The basic structure of the SysClk LWLA1016 protocol is similar to the Sysclk LWLA1034/Protocol. As one would expect, it looks very much like an earlier iteration of the LWLA1034 protocol. It appears to lack the specialized commands the LWLA1034 has for reading memory and capture setup/status. Most of the functionality seems to be implemented on top of basic register reads and writes, using the same commands as the LWLA1034 for those.
- 1 FPGA Configuration
- 2 Control Commands
- 3 Control Registers
- 4 Task Recipes
As with the LWLA1034, the FPGA bitstream is loaded via bulk transfer to USB end point 4. The format seems to be exactly the same, too.
The Windows software ships four separate executables: One for running with 16 channels at up to 100 MSps, one for 8 channels at up to 200 MSps, and one for 8 channels at 250 MSps. A fourth executable runs the LWLA1016 in frequency counter mode. Each of the executables downloads its own bitstream to the FPGA.
The vendor software transfers a new bitstream to the FPGA
- on application start,
- ... (TODO).
Selecting specific device configurations may require downloading other bitstream variants to the device. TODO: Make sure all modes are covered.
The FPGA bitstreams are stored in RBF (Raw Binary File) format, as with the LWLA1034. The bitstreams can be extracted from various DLLs installed with the Windows software (an extraction tool will be provided until we get permission to distribute the firmware). Unfortunately, unlike with the LWLA1034, the LWLA1016 firmware cannot be easily extracted from the installer executable without installing the software first.
There are six different FPGA bitstreams for the various LA modes: 3 frequency modes times 2 compression modes. In the vendor's terminology, "Timing-State" is the mode with compression enabled and "Normal" is the mode without compression.
As with the LWLA1034, control commands are sent via bulk transfer to USB end point 2, with the response (if any) coming in from end point 6.
For the most part, the LWLA1016 protocol seems to consist of basic register read and write commands. Unlike with the LWLA1034, it looks like capture setup, capture status polling and reading from memory are implemented on top of simple register reads and writes.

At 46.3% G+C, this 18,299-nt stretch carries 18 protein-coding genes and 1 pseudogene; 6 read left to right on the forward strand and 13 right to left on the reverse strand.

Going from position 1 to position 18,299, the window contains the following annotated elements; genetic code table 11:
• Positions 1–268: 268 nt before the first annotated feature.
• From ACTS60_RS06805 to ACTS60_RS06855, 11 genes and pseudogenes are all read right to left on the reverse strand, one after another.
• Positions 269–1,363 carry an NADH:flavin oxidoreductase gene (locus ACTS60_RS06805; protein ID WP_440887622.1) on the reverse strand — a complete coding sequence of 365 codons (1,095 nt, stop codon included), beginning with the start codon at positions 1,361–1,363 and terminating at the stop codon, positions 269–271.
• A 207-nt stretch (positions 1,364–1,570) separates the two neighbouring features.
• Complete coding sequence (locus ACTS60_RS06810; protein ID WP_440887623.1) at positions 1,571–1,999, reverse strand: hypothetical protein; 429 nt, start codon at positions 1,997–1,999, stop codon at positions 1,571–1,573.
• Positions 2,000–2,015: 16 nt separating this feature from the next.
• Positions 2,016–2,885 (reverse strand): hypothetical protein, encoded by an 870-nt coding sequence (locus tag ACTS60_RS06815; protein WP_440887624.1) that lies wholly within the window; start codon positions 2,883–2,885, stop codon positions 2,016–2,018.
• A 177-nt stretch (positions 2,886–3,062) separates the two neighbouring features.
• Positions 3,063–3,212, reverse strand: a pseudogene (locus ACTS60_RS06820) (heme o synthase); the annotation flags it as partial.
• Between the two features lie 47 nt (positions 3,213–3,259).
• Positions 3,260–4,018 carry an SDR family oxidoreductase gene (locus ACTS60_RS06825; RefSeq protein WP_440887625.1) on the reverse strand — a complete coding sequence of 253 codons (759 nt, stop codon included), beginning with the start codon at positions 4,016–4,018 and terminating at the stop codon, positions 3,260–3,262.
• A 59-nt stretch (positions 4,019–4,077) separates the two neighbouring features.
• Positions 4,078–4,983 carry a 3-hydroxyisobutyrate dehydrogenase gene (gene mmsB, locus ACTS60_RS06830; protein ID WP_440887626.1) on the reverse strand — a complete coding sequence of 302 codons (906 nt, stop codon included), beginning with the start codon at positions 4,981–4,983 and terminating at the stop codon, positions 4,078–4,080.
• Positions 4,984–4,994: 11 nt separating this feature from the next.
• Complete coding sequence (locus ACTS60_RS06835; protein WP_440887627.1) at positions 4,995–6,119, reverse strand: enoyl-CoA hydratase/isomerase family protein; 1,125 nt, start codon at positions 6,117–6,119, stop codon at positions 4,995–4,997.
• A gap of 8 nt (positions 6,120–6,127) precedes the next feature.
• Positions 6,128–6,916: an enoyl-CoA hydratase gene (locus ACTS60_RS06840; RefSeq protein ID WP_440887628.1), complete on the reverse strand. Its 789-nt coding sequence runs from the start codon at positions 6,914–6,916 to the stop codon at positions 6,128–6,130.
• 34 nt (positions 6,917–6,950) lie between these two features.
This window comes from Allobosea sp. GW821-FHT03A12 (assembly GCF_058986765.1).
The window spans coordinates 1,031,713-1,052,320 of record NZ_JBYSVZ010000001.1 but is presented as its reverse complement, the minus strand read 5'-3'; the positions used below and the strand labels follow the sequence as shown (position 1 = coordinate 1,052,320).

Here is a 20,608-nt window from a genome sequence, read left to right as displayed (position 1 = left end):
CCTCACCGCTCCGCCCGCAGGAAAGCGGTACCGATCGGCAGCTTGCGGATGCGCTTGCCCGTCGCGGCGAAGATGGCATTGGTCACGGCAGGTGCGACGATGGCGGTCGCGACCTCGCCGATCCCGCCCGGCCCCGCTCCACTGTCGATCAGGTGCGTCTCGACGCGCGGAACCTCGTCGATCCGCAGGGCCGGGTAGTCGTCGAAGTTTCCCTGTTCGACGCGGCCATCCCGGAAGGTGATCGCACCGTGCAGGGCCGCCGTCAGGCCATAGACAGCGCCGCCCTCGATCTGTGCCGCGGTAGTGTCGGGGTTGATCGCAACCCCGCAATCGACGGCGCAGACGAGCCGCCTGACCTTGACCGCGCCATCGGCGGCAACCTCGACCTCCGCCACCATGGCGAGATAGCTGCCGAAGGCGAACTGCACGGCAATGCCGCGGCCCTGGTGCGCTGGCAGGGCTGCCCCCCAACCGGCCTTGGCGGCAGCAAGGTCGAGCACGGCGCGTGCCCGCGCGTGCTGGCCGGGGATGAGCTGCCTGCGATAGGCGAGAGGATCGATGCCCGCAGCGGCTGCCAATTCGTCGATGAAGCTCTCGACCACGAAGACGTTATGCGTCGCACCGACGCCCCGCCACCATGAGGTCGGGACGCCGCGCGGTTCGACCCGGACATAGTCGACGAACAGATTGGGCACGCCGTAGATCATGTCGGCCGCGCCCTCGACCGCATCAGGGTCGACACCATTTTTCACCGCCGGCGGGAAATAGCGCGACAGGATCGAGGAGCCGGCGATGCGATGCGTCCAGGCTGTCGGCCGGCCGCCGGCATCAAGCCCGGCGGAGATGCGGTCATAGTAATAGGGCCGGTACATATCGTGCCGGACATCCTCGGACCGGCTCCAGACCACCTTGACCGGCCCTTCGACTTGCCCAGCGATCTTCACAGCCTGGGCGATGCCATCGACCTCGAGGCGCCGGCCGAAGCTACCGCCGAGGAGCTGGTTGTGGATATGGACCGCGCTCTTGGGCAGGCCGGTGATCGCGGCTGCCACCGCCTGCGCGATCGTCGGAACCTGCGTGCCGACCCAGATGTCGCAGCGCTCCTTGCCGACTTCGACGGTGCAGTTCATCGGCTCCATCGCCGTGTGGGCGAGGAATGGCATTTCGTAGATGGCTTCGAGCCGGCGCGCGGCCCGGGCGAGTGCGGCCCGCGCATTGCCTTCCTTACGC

Command 0001: Read Register
This command reads a 32-bit wide control register. It appears to be identical to command 1 in the LWLA1034 protocol.
Fixed length of 2 words (4 bytes).
The response has a fixed length of 2 words (4 bytes). It is the content of a 32-bit register in mixed endian (2-1-4-3) byte order.
Command 0002: Write Register
This command writes a 32-bit value to a control register. It appears to be identical to command 2 in the LWLA1034 protocol.
Fixed length of 4 words (8 bytes).
The value is encoded in mixed endian (2-1-4-3) byte order.
Command 0003: Read Memory at Address
This command reads the captured samples from the device. It works very much like command 6 in the LWLA1034 protocol.
Fixed length of 5 words (10 bytes).
Both the address and the length are encoded in mixed endian (2-1-4-3) byte order.
The memory is 32 bit wide, and thus the size of the response in bits is 32 times the value in the length field. The original vendor software reads chunks of 250 words @ 32 bit at a time, i.e. 1000 bytes. Note that the software always starts reading at address 2 rather than 0.
In timing-state mode a very simple form of run-length encoding is used. Each 32-bit unit of memory holds 2 Little Endian values. The 16-bit word at the lower address is the repeat count for the channel state encoded in the subsequent 16-bit word.
Command 0005: Write ???
This command appears to have the same format and function as command 5 sent by the original LWLA1034 firmware. That means we can probably ignore it, just as with the LWLA1034.
Fixed length of 33 words (66 bytes).
The device exposes a number of 32-bit wide registers accessed via commands 1 and 2. Some of the register addresses appearing in the protocol also occur in the LWLA1034 protocol, although it seems that their purpose may not be the same. Other registers appear to be specific to the LWLA1016.
|1000||SAMPLE_MASK||Bit mask of enabled channels.|
|1010||MS||Elapsed time in milliseconds.|
This section lists the commands issued by the software to perform a particular task.
- Acquire control of USB device and select configuration 1
- Send FPGA bitstream to EP 4 via bulk transfer
- Initial register activity:
- Read register 0x10B4, expected reply is 0x12345678
- Read register 0x10B4 (again), expected reply is 0x12345678
- Send command 5, which seems to have the same format and payload as with the LWLA1034
Device State Polling
- Read register 0x10B8, reply is 0x10 in timing-state mode, or 0 in normal mode
- Read register 0x10B0, reply is 0
- Read register 0x1070, reply is 0
- Read register 0x10BC, reply is 0x1234xxxx, where "xxxx" is the channel state
- Read register 0x1010, reply is 0